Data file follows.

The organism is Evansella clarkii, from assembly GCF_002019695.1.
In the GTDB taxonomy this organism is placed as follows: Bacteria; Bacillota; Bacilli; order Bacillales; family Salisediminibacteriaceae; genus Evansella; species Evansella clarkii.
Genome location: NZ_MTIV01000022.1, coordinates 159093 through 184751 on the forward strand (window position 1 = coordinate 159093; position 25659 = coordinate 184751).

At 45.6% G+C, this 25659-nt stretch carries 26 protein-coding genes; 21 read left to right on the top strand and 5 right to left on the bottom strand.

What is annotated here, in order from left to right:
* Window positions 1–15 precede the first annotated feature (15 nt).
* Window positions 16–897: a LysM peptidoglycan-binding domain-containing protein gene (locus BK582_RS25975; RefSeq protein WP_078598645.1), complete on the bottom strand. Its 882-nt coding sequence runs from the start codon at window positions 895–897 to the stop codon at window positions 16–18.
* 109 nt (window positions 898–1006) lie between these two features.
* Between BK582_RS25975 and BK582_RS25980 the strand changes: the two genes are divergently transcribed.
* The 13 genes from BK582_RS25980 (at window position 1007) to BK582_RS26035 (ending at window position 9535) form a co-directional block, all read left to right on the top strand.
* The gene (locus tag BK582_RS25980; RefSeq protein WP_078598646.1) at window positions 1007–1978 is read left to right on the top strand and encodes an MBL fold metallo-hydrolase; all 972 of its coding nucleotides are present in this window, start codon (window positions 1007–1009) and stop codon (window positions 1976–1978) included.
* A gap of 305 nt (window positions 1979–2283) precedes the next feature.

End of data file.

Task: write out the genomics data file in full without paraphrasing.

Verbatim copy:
The organism is Evansella clarkii, from assembly GCF_002019695.1.
In the GTDB taxonomy this organism is placed as follows: Bacteria; Bacillota; Bacilli; order Bacillales; family Salisediminibacteriaceae; genus Evansella; species Evansella clarkii.
Genome location: NZ_MTIV01000022.1, coordinates 159093 through 184751 on the forward strand (window position 1 = coordinate 159093; position 25659 = coordinate 184751).

At 45.6% G+C, this 25659-nt stretch carries 26 protein-coding genes; 21 read left to right on the top strand and 5 right to left on the bottom strand.

What is annotated here, in order from left to right:
* Window positions 1–15 precede the first annotated feature (15 nt).
* Window positions 16–897: a LysM peptidoglycan-binding domain-containing protein gene (locus BK582_RS25975; RefSeq protein WP_078598645.1), complete on the bottom strand. Its 882-nt coding sequence runs from the start codon at window positions 895–897 to the stop codon at window positions 16–18.
* 109 nt (window positions 898–1006) lie between these two features.
* Between BK582_RS25975 and BK582_RS25980 the strand changes: the two genes are divergently transcribed.
* The 13 genes from BK582_RS25980 (at window position 1007) to BK582_RS26035 (ending at window position 9535) form a co-directional block, all read left to right on the top strand.
* The gene (locus tag BK582_RS25980; RefSeq protein WP_078598646.1) at window positions 1007–1978 is read left to right on the top strand and encodes an MBL fold metallo-hydrolase; all 972 of its coding nucleotides are present in this window, start codon (window positions 1007–1009) and stop codon (window positions 1976–1978) included.
* A gap of 305 nt (window positions 1979–2283) precedes the next feature.